This is an action by an insured against his liability insurer to recover a sum paid in settlement of an action against the insured plus the cost of defense in that case and his attorney fees in the present action. The insurance company appeals from a judgment for the insured.
The insurer issued plaintiff a storekeeper's liability policy which contained the following coverage:
The policy defined an "occurrence" as follows:
Plaintiff tendered the defense of the action to defendant which refused the tender because it claimed the complaint was based upon the intentional, wilful and malicious misconduct of plaintiff. Plaintiff then undertook his own defense and eventually settled the case. There is no issue concerning the reasonableness of the amount of the settlement or the cost of the defense.
The first issue raised upon appeal is whether the trial court erred in finding that defendant had a duty to defend plaintiff. Defendant contends the complaint against plaintiff alleges the commission of intentional acts which amount to an assault and battery and that such acts are not within the policy coverage because they amount to the intentional infliction of harm.
When a complaint is filed against the insured which alleges, without amendment, that the insured is liable for conduct covered by the policy, the insurer has the duty to defend the insured, even though other conduct is also alleged which is not within the coverage. Oakridge Comm. Ambulance v. U.S. Fidelity, 278 Or. 21, 24, 563 P.2d 164 (1977); Ferguson v. Birmingham Fire Ins., 254 Or. 496, 507, 460 P.2d 342 (1969); Blohm et al v. Glens Falls Ins. Co., 231 Or. 410, 414-15, 373 P.2d 412 (1962). The insurer owes a duty to defend if the claimant can recover against the insured under the allegations of the complaint upon any basis for which the insurer affords coverage. Oakridge Comm. Ambulance v. U.S. Fidelity, supra at 24, 563 P.2d 164; Casey v. N.W. Security Ins. Co., 260 Or. 485, 489, 491 P.2d 208 (1971). Insurance coverage for the protection of one who intentionally inflicts injury upon another is against public policy, and whether the insurer is relieved for this reason from the defense of an action against its insured depends upon the allegations of the complaint. Isenhart v. General Casualty Co., 233 Or. 49, 53-54, 377 P.2d 26 (1962). It is not sufficient that the insured's intentional, albeit unlawful, acts have resulted in unintended harm; the acts must have been committed for the purpose of inflicting the injury and harm before either a policy provision excluding intentional harm applies or the public policy against insurability attaches. Snyder v. Nelson/Leatherby Ins., 278 Or. 409, 413-14, 564 P.2d 681 (1977); City of Burns v. Northwestern Mutual, 248 Or. 364, 369, 434 P.2d 465 (1967).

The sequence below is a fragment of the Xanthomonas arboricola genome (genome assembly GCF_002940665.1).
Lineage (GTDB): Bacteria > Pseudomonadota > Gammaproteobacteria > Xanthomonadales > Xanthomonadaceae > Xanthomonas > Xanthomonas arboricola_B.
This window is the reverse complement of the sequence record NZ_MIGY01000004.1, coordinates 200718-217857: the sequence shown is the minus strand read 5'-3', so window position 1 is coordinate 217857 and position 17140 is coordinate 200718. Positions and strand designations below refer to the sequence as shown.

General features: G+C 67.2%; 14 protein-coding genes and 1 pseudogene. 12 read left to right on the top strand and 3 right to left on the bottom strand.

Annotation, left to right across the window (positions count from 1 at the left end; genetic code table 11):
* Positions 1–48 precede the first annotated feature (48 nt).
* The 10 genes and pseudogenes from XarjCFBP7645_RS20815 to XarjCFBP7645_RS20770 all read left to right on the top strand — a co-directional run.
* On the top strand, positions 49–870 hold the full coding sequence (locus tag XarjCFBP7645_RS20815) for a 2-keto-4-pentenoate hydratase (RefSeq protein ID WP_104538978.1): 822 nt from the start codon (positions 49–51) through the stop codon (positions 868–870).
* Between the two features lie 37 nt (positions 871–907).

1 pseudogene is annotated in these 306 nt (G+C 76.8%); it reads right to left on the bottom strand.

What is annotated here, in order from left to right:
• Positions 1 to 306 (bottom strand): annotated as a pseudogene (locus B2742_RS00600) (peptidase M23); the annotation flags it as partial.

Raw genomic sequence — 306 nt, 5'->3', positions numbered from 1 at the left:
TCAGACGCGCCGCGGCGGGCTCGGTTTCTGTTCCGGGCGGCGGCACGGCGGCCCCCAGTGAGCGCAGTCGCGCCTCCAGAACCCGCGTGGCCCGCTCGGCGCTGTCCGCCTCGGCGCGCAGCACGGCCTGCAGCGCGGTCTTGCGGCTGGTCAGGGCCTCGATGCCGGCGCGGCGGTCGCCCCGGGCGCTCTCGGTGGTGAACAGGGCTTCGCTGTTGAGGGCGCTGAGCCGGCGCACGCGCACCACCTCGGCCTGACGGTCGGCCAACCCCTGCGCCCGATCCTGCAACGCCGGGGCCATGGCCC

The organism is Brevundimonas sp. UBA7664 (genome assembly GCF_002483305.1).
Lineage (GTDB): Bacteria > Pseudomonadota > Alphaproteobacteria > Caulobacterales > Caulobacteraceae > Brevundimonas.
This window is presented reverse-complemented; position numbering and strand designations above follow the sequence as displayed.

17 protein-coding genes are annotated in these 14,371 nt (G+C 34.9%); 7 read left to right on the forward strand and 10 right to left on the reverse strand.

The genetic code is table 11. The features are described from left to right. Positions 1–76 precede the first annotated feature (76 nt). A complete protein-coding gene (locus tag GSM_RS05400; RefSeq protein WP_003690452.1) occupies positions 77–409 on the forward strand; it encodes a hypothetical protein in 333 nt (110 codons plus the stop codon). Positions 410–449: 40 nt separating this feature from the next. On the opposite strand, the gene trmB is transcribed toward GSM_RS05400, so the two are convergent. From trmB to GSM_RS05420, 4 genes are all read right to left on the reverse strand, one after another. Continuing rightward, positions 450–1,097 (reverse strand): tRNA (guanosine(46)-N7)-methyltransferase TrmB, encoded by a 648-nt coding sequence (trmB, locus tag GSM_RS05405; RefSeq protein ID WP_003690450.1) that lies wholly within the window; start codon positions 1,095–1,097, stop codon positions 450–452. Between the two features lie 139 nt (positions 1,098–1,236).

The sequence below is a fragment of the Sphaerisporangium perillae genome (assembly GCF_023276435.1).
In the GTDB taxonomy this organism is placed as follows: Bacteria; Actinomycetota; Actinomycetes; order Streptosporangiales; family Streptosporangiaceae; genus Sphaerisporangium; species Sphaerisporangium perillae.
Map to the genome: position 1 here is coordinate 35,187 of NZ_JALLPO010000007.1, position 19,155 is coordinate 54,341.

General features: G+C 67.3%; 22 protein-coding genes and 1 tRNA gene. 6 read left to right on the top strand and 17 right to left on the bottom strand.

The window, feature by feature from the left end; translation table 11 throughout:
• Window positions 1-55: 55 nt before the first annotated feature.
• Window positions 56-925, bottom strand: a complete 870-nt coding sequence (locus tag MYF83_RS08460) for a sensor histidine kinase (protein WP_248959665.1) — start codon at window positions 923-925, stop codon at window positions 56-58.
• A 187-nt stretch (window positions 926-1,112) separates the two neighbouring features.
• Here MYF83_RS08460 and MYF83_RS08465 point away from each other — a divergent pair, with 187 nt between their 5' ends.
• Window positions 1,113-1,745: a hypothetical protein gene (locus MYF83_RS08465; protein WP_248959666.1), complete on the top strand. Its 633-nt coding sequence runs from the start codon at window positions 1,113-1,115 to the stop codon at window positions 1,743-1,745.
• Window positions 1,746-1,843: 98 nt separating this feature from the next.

The application of these rules to plaintiff's complaint leads to the conclusion that there was a duty to defend. There are no allegations in the count in question from which it must be concluded that the insured or anyone else at his direction intentionally inflicted physical injury or emotional harm upon Mrs. Palin. There are some intentional acts the nature of which is such that it must necessarily be concluded that there was an intention to injure. However, the facts alleged against the insured were not of this nature. Neither is it significant that the alleged acts of the insured were unlawful. Mere unlawfulness of the act does not raise any necessary implication that it was the actor's intention to injure.
Defendant also complains that there is no allegation of negligence, the implication apparently being that if the acts are not negligent they must be intentional. There is nothing in the policy which limits coverage to negligent acts. It covers intentional
The only remaining assignment of error which it is necessary to consider is stated as follows:
Defendant is contending that the court erred in requiring defendant to pay the judgment (as differentiated from the costs of defense) because, assuming the duty to defend, the deposition, which was taken in Mrs. Palin's action against plaintiff, demonstrates that there was no coverage for her injuries because they were intentionally inflicted. The deposition was stipulated into evidence. Assuming, but not deciding, that by its failure to defend, defendant is not estopped to assert, nor has it waived its right to contend, that the acts of the insured were not within the coverage, the deposition does not demonstrate intentional injury of Mrs. Palin. It indicates that a door was forced open which hit her hand and badly bruised it, that she was jostled by one of the men while he was packing the clock out of the house, and that she was shoved away when she laid her hand upon plaintiff. However, there is no indication that any of these acts was done in such a manner or were of such a nature as to permit a conclusion that they were for the purpose of injuring her, as reprehensible as the men's forcing their way into her house and taking the clock may have been.
The judgment of the trial court is affirmed.